City, University of London has received a £121,000 grant from the Engineering and Physical Sciences Research Council (EPSRC) and Williams Advanced Engineering to test several promising thermal management technologies in a project known as Battery Integrated Power Electronics for EV Drive train (BIPED). The project seeks to distribute battery packs and circuitry in a way that simplifies heat management and significantly reduces vehicle weight.
Currently, power electronics are packed together, generate large quantities of waste heat and require heavy cooling systems. BIPED suggests an alternative: distribute both battery packs and power electronics into small units for each motor. City researchers claim that this change will simplify thermal management to the extent that radiators will no longer be needed.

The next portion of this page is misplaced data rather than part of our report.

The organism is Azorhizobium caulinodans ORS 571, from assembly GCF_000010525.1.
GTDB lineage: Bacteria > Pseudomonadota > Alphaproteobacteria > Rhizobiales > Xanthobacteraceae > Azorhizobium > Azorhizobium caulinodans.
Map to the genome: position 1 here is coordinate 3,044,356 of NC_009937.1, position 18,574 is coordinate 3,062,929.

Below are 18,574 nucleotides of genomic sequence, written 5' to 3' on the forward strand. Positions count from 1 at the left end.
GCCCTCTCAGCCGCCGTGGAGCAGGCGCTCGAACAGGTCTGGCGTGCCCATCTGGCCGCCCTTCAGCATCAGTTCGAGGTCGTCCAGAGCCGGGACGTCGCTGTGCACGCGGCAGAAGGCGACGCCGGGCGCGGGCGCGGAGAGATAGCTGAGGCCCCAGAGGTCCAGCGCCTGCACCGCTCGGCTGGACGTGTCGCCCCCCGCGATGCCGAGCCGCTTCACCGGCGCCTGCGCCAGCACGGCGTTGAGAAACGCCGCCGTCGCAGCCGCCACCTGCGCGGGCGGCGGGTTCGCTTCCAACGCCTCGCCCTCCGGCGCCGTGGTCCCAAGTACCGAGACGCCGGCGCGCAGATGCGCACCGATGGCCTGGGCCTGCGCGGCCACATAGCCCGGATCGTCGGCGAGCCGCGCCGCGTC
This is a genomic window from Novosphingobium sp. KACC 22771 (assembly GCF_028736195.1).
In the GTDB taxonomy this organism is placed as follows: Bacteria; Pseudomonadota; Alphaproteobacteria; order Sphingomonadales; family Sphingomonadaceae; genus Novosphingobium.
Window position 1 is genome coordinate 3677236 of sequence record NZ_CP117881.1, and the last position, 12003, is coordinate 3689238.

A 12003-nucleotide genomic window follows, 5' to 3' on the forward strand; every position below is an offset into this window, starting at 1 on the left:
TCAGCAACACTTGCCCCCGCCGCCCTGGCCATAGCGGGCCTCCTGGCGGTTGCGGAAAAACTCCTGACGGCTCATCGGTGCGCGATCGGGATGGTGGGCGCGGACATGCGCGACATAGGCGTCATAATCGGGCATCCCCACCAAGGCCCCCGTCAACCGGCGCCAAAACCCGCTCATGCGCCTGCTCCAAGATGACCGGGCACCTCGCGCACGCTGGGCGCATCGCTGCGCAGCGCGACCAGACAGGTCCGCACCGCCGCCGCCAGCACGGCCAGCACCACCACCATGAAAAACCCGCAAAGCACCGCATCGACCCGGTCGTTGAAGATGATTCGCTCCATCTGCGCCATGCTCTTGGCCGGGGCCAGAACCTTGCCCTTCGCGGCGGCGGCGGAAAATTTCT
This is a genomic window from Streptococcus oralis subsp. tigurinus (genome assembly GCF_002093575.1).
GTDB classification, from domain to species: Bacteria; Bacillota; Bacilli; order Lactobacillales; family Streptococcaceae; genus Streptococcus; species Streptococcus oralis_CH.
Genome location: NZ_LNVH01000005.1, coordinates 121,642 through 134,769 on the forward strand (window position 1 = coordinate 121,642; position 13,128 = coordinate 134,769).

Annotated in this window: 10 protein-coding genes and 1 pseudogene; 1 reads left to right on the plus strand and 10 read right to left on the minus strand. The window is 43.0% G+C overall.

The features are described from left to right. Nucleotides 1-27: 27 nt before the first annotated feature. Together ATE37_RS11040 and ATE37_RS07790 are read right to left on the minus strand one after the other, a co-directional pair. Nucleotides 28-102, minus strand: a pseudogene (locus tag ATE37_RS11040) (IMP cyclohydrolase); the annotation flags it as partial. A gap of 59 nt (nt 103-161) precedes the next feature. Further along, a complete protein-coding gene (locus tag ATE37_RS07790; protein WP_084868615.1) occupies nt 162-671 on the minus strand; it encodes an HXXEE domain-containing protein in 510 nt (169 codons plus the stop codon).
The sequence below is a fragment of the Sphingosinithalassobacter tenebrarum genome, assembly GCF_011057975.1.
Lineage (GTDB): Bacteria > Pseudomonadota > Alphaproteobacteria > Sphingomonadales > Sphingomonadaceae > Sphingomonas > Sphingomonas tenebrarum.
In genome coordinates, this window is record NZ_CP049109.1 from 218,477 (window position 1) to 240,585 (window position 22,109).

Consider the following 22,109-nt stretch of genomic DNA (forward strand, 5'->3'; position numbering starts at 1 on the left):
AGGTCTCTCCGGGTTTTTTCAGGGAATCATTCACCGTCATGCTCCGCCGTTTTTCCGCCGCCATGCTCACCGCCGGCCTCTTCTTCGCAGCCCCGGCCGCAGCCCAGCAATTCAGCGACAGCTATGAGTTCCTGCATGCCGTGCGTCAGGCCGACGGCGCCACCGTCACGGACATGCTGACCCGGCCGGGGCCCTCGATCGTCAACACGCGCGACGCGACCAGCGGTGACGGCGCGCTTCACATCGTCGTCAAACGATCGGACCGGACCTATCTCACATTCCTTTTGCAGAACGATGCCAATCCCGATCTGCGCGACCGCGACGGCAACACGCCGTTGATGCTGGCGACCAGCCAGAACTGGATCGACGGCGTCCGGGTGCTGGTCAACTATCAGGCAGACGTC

Also, power cables can be made shorter (and therefore lighter) and will only need to handle 25 A instead of 300 A. Lower voltage and current transistors can be used, further reducing weight. Though there are more units to handle, BIPED proposals do not increase the number of internal communications wires. As a final bonus, each battery module is set to be less than 50 V, making post-crash recovery much safer as well.
Source: City, University of London